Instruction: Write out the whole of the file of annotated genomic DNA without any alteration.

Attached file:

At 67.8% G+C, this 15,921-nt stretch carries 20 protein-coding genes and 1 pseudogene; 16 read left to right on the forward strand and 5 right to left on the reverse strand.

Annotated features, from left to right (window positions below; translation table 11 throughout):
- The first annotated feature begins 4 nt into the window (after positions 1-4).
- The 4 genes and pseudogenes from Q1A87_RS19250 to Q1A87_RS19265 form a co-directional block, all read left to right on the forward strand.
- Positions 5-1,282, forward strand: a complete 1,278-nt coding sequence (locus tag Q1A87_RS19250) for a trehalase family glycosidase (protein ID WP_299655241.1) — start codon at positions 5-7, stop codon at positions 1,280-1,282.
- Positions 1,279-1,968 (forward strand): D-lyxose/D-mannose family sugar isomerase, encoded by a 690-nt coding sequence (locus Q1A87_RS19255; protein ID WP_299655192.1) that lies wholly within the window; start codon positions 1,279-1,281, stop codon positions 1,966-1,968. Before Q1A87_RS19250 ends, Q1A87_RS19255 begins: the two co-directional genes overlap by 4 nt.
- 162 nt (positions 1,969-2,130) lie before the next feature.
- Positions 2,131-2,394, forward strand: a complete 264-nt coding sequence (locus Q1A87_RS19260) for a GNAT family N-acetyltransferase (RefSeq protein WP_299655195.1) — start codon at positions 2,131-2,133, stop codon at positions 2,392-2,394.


At 67.8% G+C, this 15,921-nt stretch carries 20 protein-coding genes and 1 pseudogene; 16 read left to right on the forward strand and 5 right to left on the reverse strand.

Annotated features, from left to right (window positions below; translation table 11 throughout):
- The first annotated feature begins 4 nt into the window (after positions 1-4).
- The 4 genes and pseudogenes from Q1A87_RS19250 to Q1A87_RS19265 form a co-directional block, all read left to right on the forward strand.
- Positions 5-1,282, forward strand: a complete 1,278-nt coding sequence (locus tag Q1A87_RS19250) for a trehalase family glycosidase (protein ID WP_299655241.1) — start codon at positions 5-7, stop codon at positions 1,280-1,282.
- Positions 1,279-1,968 (forward strand): D-lyxose/D-mannose family sugar isomerase, encoded by a 690-nt coding sequence (locus Q1A87_RS19255; protein ID WP_299655192.1) that lies wholly within the window; start codon positions 1,279-1,281, stop codon positions 1,966-1,968. Before Q1A87_RS19250 ends, Q1A87_RS19255 begins: the two co-directional genes overlap by 4 nt.
- 162 nt (positions 1,969-2,130) lie before the next feature.
- Positions 2,131-2,394, forward strand: a complete 264-nt coding sequence (locus Q1A87_RS19260) for a GNAT family N-acetyltransferase (RefSeq protein WP_299655195.1) — start codon at positions 2,131-2,133, stop codon at positions 2,392-2,394.